Stimulus checks to help with gas prices?
Lawmakers have proposed a few different measures intended to provide relief at the pump as record-high gas prices hit drivers’ pocketbooks.
While the Biden administration briefly considered the idea of sending gas cards through the IRS, House Democrats have pitched ideas mirroring some popular pandemic relief programs such as stimulus checks and the advance child tax credit.
According to AAA’s gas price tracker, the average price for a regular gallon of gas stood at $4.24 nationally on March 22. Indiana’s average price is about 9 cents below the national rate at $4.15, putting it in the middle of the pack among U.S. states.
Indiana’s average price is down from a week ago, with AAA citing a drop in crude oil prices as the driving factor. However, prices remain high; last month’s average was $3.36, while Hoosier drivers were paying about $2.69 on average this time a year ago.
With that in mind, lawmakers are looking at ways to help American families feeling the pinch.
Reps. Mike Thompson of California, John Larson of Connecticut and Lauren Underwood of Illinois are calling for an energy rebate of $100 per month for individuals or $200 for couples, with the criteria similar to standards used for stimulus checks. The plan would add $100 for each dependent and would go to families for each month the national gas price exceeds $4 per gallon.
Single filers earning up to $75,000 annually or married couples filing jointly who earn up to $150,000 would be eligible. The Gas Rebate Act would go through the end of 2022.
Two other proposals depend on profits from oil companies.
Oregon Rep. Peter DeFazio’s Stop Gas Price Gouging Tax and Rebate Act calls for families to receive a monthly tax credit. The measure would come from a one-time tax on oil companies.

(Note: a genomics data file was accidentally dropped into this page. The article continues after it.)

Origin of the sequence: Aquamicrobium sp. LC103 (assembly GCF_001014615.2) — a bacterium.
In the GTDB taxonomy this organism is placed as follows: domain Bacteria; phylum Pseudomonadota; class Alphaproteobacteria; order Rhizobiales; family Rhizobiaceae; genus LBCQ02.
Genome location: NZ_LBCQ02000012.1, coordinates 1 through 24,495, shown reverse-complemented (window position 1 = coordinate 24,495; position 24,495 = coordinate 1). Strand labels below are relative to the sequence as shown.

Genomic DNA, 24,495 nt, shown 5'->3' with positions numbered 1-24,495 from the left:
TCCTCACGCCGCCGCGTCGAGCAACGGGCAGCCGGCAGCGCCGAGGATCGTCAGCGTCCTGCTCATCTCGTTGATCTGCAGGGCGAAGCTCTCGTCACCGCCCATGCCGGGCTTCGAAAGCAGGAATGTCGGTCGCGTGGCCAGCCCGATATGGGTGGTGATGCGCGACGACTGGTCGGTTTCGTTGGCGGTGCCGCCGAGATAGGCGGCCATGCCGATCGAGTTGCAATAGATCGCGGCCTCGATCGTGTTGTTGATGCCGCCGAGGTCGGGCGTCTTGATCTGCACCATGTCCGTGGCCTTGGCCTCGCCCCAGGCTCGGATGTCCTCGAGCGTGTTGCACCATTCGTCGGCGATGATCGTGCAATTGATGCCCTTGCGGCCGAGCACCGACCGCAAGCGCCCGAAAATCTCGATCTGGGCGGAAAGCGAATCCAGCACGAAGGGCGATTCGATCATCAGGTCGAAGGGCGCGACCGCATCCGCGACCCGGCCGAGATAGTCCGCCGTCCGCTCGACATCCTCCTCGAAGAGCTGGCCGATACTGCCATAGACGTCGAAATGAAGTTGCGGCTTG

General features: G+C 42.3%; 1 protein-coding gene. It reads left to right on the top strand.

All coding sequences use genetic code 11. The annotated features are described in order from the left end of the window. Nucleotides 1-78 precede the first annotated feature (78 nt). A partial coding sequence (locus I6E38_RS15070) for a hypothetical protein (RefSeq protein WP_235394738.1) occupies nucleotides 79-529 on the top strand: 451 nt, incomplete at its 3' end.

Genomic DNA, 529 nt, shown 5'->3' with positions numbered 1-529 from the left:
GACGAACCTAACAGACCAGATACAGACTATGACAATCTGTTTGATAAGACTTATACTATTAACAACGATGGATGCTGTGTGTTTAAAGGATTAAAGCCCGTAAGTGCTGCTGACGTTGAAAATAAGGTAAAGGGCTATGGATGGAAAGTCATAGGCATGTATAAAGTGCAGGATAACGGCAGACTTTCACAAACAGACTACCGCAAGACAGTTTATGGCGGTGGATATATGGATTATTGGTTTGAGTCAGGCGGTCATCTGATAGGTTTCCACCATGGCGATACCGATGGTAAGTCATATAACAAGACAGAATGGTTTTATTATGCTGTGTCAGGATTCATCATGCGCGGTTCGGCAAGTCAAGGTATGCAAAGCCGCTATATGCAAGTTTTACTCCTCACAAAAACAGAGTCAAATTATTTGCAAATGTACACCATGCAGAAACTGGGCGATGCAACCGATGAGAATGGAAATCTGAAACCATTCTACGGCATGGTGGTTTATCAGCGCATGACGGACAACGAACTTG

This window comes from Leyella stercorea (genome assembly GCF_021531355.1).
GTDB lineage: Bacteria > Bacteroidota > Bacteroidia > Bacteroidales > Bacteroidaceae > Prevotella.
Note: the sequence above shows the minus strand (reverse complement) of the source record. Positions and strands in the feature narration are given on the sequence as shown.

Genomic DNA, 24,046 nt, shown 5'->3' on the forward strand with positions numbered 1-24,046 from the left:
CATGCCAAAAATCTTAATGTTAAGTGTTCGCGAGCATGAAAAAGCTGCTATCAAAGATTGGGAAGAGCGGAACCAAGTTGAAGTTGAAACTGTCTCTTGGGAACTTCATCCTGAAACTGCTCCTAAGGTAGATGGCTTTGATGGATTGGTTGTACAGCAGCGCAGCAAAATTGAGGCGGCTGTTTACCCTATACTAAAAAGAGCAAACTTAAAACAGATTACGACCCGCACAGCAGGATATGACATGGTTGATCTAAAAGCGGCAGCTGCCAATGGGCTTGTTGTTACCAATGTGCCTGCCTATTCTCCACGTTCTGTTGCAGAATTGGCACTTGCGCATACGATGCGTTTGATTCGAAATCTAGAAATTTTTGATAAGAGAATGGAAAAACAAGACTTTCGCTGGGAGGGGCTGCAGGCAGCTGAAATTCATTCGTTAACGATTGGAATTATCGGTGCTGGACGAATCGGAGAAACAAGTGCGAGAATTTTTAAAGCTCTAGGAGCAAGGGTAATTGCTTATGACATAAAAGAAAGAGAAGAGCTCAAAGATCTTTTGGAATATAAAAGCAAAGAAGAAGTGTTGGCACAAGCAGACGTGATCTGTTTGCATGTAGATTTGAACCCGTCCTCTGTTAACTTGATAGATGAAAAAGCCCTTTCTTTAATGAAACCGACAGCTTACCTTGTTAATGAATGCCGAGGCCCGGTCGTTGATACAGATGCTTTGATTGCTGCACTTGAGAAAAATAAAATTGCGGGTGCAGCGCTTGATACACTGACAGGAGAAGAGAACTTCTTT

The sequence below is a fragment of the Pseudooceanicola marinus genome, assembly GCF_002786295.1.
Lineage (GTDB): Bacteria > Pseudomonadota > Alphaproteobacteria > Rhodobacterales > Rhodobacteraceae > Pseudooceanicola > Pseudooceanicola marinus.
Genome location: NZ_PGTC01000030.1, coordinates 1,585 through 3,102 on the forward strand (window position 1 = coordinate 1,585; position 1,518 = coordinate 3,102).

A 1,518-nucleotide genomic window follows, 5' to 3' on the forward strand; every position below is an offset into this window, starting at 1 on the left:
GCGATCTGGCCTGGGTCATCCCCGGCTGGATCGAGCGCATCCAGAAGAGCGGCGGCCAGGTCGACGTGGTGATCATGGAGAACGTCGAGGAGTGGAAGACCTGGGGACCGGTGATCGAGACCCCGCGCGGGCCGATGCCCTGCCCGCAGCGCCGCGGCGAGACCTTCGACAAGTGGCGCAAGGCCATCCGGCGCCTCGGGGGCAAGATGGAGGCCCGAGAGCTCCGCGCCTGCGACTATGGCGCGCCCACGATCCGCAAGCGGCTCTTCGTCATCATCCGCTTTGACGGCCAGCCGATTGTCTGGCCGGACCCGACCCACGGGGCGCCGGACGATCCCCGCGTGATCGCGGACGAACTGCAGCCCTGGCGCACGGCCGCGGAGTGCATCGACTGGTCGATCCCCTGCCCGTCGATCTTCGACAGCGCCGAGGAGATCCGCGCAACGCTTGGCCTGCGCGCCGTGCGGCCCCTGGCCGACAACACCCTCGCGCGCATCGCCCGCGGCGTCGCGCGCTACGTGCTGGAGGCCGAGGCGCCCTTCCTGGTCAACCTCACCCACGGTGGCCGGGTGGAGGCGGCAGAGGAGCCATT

Big Oil will pay a one-time, 50 percent windfall profit tax on any adjusted taxable income (ATI) in 2022 that exceeds 110 percent of their average ATI during pre-pandemic levels between 2015-2019.
Eligibility would again mirror that used for the stimulus checks program. How much Americans get would depend on the amount of money raised by taxing oil companies. DeFazio said the measure is intended to target large oil companies.
It’s similar to an earlier proposal from Rep. Ro Khanna of California and U.S. Sen. Sheldon Whitehouse of Rhode Island that calls for a quarterly rebate, with the money raised by taxing oil companies:
The Big Oil Windfall Profits Tax would provide consumers guaranteed relief while maintaining American competitiveness and reducing pressure on inflation by attacking corporate profiteering. Under the Khanna/Whitehouse bill, large oil companies that produce or import at least 300,000 barrels of oil per day (or did so in 2019) will owe a per-barrel tax equal to 50 percent of the difference between the current price of a barrel of oil and the pre-pandemic average price per barrel between 2015 and 2019, a period when large oil companies were already earning large profits. The quarterly tax will apply to both domestically produced and imported barrels of oil to ensure a level playing field.
Basing his figures on $120 per barrel of oil, Khanna estimated single filers would receive approximately $240 each year, while joint filers would receive roughly $360 each year.